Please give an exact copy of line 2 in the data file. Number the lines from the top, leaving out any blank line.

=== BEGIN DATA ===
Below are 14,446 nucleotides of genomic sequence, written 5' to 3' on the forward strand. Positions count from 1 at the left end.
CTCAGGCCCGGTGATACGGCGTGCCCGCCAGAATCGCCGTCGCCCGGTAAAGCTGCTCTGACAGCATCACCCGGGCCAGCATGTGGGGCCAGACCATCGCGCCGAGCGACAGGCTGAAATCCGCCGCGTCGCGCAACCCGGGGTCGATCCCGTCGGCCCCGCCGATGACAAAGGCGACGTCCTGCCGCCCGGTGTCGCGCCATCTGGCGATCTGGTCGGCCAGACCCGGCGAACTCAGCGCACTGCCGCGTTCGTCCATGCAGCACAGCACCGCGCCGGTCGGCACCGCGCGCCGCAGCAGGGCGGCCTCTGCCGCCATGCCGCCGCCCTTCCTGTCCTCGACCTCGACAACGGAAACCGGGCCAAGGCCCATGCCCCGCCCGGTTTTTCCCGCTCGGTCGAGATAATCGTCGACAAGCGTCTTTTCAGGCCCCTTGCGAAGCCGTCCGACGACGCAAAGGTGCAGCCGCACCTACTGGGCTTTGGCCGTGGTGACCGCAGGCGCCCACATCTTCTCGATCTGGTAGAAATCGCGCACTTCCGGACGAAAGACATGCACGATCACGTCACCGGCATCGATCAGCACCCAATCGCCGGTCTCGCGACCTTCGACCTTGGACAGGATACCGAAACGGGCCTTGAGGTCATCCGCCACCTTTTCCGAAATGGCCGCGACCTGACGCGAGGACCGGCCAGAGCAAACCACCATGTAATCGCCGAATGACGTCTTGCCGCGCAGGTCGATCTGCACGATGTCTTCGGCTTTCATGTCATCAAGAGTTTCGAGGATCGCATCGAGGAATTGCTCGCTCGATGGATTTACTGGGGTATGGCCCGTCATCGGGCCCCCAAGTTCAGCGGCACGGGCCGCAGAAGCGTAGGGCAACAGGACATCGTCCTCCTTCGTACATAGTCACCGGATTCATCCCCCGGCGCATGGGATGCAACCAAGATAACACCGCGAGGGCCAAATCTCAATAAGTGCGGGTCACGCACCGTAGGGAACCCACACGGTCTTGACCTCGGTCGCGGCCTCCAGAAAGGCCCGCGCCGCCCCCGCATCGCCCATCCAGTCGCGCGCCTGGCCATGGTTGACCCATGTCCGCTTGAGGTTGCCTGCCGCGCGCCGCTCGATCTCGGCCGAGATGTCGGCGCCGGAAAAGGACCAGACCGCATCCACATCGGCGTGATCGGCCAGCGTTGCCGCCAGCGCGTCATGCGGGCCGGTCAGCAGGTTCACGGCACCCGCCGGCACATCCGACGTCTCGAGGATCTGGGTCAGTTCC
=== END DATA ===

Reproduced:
CTCAGGCCCGGTGATACGGCGTGCCCGCCAGAATCGCCGTCGCCCGGTAAAGCTGCTCTGACAGCATCACCCGGGCCAGCATGTGGGGCCAGACCATCGCGCCGAGCGACAGGCTGAAATCCGCCGCGTCGCGCAACCCGGGGTCGATCCCGTCGGCCCCGCCGATGACAAAGGCGACGTCCTGCCGCCCGGTGTCGCGCCATCTGGCGATCTGGTCGGCCAGACCCGGCGAACTCAGCGCACTGCCGCGTTCGTCCATGCAGCACAGCACCGCGCCGGTCGGCACCGCGCGCCGCAGCAGGGCGGCCTCTGCCGCCATGCCGCCGCCCTTCCTGTCCTCGACCTCGACAACGGAAACCGGGCCAAGGCCCATGCCCCGCCCGGTTTTTCCCGCTCGGTCGAGATAATCGTCGACAAGCGTCTTTTCAGGCCCCTTGCGAAGCCGTCCGACGACGCAAAGGTGCAGCCGCACCTACTGGGCTTTGGCCGTGGTGACCGCAGGCGCCCACATCTTCTCGATCTGGTAGAAATCGCGCACTTCCGGACGAAAGACATGCACGATCACGTCACCGGCATCGATCAGCACCCAATCGCCGGTCTCGCGACCTTCGACCTTGGACAGGATACCGAAACGGGCCTTGAGGTCATCCGCCACCTTTTCCGAAATGGCCGCGACCTGACGCGAGGACCGGCCAGAGCAAACCACCATGTAATCGCCGAATGACGTCTTGCCGCGCAGGTCGATCTGCACGATGTCTTCGGCTTTCATGTCATCAAGAGTTTCGAGGATCGCATCGAGGAATTGCTCGCTCGATGGATTTACTGGGGTATGGCCCGTCATCGGGCCCCCAAGTTCAGCGGCACGGGCCGCAGAAGCGTAGGGCAACAGGACATCGTCCTCCTTCGTACATAGTCACCGGATTCATCCCCCGGCGCATGGGATGCAACCAAGATAACACCGCGAGGGCCAAATCTCAATAAGTGCGGGTCACGCACCGTAGGGAACCCACACGGTCTTGACCTCGGTCGCGGCCTCCAGAAAGGCCCGCGCCGCCCCCGCATCGCCCATCCAGTCGCGCGCCTGGCCATGGTTGACCCATGTCCGCTTGAGGTTGCCTGCCGCGCGCCGCTCGATCTCGGCCGAGATGTCGGCGCCGGAAAAGGACCAGACCGCATCCACATCGGCGTGATCGGCCAGCGTTGCCGCCAGCGCGTCATGCGGGCCGGTCAGCAGGTTCACGGCACCCGCCGGCACATCCGACGTCTCGAGGATCTGGGTCAGTTCC